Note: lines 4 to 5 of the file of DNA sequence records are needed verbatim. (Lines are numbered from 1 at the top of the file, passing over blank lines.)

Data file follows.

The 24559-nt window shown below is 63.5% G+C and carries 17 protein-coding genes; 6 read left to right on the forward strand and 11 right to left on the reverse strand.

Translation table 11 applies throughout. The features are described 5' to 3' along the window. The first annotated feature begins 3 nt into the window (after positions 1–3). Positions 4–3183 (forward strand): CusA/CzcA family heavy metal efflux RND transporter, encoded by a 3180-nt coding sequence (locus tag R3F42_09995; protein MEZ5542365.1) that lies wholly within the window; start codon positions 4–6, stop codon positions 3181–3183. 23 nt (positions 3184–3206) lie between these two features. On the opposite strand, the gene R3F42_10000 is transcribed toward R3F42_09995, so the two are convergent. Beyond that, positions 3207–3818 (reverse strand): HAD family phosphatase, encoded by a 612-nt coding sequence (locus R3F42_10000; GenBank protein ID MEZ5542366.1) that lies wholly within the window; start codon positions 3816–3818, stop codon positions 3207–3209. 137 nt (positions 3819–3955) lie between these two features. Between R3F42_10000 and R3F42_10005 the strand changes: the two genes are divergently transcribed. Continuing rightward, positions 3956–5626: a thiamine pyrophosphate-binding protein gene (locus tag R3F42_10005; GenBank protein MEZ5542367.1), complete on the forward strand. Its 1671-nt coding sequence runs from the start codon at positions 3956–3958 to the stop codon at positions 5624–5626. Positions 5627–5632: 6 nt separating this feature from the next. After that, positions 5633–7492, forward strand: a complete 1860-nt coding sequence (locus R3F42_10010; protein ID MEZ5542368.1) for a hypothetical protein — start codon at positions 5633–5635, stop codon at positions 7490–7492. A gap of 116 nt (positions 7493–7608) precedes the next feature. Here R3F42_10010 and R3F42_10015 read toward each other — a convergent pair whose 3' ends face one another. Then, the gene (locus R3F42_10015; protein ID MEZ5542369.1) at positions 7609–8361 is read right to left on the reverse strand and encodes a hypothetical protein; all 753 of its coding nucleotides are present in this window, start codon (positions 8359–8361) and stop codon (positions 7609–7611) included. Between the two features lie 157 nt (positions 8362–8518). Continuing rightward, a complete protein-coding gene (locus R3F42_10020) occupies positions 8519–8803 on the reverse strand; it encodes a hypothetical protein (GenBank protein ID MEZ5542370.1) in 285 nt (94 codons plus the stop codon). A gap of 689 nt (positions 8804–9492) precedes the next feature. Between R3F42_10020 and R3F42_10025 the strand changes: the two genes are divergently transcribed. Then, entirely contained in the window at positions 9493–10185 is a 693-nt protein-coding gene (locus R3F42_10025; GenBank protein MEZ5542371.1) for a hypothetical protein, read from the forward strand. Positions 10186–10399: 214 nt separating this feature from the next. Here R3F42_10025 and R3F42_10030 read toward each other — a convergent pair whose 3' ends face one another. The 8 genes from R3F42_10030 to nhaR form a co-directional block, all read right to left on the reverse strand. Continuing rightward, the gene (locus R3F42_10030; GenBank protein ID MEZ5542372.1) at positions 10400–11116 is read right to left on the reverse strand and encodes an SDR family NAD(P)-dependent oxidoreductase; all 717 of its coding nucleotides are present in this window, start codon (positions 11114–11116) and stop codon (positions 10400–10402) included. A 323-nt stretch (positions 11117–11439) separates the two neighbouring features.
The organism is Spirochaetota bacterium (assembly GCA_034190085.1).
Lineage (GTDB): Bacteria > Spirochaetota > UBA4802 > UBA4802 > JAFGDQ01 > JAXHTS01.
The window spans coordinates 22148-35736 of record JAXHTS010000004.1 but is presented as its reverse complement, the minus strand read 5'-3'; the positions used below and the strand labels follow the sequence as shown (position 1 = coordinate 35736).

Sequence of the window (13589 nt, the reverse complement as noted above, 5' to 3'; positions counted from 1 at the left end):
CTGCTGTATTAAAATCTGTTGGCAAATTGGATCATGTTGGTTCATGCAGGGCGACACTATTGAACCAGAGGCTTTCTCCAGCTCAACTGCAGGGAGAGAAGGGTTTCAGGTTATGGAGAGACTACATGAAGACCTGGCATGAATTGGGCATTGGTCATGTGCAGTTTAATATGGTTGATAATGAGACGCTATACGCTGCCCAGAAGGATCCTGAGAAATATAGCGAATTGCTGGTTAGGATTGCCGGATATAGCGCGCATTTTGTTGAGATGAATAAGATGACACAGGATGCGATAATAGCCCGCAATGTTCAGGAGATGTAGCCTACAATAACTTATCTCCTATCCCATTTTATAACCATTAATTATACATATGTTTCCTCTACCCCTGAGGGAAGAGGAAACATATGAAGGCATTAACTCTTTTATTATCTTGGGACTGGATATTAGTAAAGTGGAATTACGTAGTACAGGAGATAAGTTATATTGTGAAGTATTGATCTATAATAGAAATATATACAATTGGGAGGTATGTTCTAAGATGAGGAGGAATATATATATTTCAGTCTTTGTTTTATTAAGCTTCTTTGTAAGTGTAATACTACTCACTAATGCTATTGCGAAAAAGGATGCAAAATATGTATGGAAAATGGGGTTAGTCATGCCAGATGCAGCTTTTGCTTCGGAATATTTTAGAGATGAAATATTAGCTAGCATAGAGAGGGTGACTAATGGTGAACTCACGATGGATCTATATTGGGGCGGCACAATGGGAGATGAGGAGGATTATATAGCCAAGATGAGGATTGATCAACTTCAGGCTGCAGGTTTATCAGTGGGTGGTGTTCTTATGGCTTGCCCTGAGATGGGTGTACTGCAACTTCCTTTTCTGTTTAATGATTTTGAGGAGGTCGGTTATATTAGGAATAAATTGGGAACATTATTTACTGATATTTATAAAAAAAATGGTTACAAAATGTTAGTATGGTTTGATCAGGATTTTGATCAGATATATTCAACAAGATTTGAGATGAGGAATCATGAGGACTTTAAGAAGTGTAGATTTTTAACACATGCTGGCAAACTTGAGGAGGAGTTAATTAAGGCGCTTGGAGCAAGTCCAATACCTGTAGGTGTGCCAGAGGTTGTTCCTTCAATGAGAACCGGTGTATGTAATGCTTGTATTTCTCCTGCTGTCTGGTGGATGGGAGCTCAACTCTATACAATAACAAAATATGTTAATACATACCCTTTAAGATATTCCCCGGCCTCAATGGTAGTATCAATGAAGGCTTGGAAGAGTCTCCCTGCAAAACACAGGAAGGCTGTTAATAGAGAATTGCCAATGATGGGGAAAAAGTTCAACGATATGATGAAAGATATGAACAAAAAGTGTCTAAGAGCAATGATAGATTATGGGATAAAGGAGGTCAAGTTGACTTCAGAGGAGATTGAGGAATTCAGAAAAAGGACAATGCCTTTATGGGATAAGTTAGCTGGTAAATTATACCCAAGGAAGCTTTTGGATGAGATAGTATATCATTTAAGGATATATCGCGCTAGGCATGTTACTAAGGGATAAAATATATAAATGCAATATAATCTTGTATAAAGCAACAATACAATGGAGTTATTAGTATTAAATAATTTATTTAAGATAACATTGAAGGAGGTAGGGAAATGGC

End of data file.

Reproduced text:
Lineage (GTDB): Bacteria > Spirochaetota > UBA4802 > UBA4802 > JAFGDQ01 > JAXHTS01.
The window spans coordinates 22148-35736 of record JAXHTS010000004.1 but is presented as its reverse complement, the minus strand read 5'-3'; the positions used below and the strand labels follow the sequence as shown (position 1 = coordinate 35736).